The question of how children learn most effectively is a common topic of discussion among educators. Many young children are growing up in a world that is increasingly dominated by digital technologies. These children bring a range of computer-related skills and learning dispositions to early childhood services.
Young children live in a world of interactive media. They are growing up at ease with digital devices that are rapidly becoming the tools of the culture at home, at school, at work, and in the community. An assessment that was conducted by Debbie de Jong, a learning specialist from the Seven Circles educational consultancy in partnership with Vastratech, recognized an opportunity for change at the Blair Athol School in Kromdraai to enhance the English language skills of the Grade R students.
The children at the school are taught English as a second language and their first language is an African language. The assessment program also planned to outline specific benefits for both the children and the teacher. The assessment was developed as a holistic solution that offered software content, quality didactic accessories and over 400 lesson plan ideas which would be conducted from a SMART board making it perfect for the early childhood classroom.
Two teachers participated in the program. One teacher received a SMART board, software solution called Eduquest and a facilitator to assist with the technology throughout the six months. The other teacher did not receive any technology intervention and her classroom was used as the control group in order to derive any comparison after the duration of the program. The students that participated in the assessment were from disadvantaged backgrounds or poverty stricken homes. The program lasted for six months beginning in February of 2016 and two teachers and their students were assessed for that period.
Phase 1 of the assessment took place in February of 2016 where the children were assessed on their current English skills and knowledge in both participating classes. Phase 2 took place in August of 2016 and the children were re-assessed using the same assessment tools which created a platform for accurate data analysis. The Phase 1 observation and assessment had poor results as the children were unfamiliar with a number of tasks and struggled to achieve simple tasks such as “sit down”, “turn the page”, and could not answer questions such as “what is your name?”. Their teachers had to assist them in all of these tasks and translate the instructions for the children into an African language. The children struggled with their pencil grip and control and failed to stabilize their page which indicated poor development of bilateral integration.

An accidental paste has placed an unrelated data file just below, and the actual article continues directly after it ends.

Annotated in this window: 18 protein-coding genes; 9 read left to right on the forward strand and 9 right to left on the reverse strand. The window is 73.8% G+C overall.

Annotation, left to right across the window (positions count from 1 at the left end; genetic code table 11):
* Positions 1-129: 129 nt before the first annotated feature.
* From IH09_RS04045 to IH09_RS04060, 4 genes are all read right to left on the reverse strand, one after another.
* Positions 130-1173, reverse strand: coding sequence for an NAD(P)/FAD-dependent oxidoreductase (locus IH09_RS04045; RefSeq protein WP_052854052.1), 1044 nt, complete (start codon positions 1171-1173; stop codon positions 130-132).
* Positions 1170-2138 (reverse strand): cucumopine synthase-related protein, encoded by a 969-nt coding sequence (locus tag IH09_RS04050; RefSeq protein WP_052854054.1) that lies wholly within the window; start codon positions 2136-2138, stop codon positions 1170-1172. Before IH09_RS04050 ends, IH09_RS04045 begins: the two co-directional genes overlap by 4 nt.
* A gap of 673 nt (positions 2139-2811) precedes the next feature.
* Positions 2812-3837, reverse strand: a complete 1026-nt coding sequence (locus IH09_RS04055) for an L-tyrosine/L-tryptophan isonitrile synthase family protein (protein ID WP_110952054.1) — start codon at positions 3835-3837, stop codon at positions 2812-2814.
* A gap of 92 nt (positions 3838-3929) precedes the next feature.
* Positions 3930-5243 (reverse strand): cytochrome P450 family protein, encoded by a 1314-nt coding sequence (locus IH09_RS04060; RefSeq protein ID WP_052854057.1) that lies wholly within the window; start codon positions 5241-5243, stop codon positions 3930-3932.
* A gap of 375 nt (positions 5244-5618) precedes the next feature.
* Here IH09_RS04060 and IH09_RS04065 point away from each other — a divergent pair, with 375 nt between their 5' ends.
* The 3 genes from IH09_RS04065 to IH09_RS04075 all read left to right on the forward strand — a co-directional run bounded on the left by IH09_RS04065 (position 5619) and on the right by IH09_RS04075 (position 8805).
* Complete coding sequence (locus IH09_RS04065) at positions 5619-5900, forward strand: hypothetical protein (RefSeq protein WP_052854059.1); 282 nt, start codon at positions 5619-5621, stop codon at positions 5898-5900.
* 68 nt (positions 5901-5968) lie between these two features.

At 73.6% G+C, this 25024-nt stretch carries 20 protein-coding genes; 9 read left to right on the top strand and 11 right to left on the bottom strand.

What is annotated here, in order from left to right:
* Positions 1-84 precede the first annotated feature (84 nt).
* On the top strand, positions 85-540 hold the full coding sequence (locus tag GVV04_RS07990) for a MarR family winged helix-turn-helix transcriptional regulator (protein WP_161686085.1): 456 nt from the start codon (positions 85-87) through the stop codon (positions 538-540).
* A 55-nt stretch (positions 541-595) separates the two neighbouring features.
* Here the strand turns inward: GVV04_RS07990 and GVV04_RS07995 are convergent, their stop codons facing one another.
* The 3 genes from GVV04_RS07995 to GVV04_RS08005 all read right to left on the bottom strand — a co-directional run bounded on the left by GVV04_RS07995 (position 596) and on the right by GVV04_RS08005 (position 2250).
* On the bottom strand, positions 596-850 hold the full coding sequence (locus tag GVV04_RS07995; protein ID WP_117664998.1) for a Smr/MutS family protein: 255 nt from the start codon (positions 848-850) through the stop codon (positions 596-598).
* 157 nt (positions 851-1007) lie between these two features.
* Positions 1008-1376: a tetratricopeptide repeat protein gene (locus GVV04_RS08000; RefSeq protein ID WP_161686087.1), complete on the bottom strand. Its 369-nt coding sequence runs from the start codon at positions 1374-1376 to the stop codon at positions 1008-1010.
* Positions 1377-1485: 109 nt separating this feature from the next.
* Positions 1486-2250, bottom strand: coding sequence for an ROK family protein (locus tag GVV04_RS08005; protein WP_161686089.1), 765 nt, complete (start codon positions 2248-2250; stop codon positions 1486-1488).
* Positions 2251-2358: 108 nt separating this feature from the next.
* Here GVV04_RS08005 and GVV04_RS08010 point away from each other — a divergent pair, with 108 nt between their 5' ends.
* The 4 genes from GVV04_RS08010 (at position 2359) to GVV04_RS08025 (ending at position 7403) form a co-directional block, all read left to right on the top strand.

Phase 2 of the assessment took place in August of 2016. The program aimed to determine a positive change with the use of the ICT intervention vs traditional teaching. The assessment measured the following skills:
- Visual perceptual development,
- Visual motor integration,
- Basic concepts,
- Expressive vocabulary,
- Conceptual thinking,
- Shapes and colours,
- Numbers and counting.
The class that was used as the control group saw little to no change with all the above skills.
The class that received the ICT intervention and training saw a huge change in their skills. The children showed more mature behavior and responded well to tasks and questions. The children in the ICT classroom went a step further by assisting each other with their given tasks. Drastic improvements were achieved by the children with regards to stabilization, pencil grip, and control as well as postural endurance on task behavior. By August 2016 the children with exposure to technological teaching had advanced their skills tremendously.
Significance in language development was also seen with the children in the ICT classroom. The children needed no translation at all when instructed to perform a certain task whereas the children in the control group classroom constantly needed their teacher to translate and intervene for them with their tasks.
This assessment proves that introducing technology into a classroom full of young children is effective and is beneficial for their knowledge and skill development. What is most important is to implement the training and facilitation of the technology for the teacher as this also boosts the teacher’s pedagogical skills and confidence because technology on its own cannot do anything until it is effectively put to use.